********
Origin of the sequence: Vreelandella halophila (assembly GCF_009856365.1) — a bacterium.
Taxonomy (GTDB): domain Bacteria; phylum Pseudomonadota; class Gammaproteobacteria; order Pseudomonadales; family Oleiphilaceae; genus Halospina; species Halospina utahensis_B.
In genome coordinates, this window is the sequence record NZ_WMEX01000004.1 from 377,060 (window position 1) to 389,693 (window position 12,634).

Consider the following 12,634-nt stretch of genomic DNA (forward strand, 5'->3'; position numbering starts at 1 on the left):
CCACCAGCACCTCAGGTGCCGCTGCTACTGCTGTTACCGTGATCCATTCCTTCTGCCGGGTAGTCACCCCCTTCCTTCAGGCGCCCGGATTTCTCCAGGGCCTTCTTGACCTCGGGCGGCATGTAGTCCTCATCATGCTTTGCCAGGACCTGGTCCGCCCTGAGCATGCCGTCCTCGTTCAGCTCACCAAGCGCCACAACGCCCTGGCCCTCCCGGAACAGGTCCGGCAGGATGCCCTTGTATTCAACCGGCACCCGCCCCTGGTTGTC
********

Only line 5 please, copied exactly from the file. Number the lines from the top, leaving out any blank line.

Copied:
CCACCAGCACCTCAGGTGCCGCTGCTACTGCTGTTACCGTGATCCATTCCTTCTGCCGGGTAGTCACCCCCTTCCTTCAGGCGCCCGGATTTCTCCAGGGCCTTCTTGACCTCGGGCGGCATGTAGTCCTCATCATGCTTTGCCAGGACCTGGTCCGCCCTGAGCATGCCGTCCTCGTTCAGCTCACCAAGCGCCACAACGCCCTGGCCCTCCCGGAACAGGTCCGGCAGGATGCCCTTGTATTCAACCGGCACCCGCCCCTGGTTGTC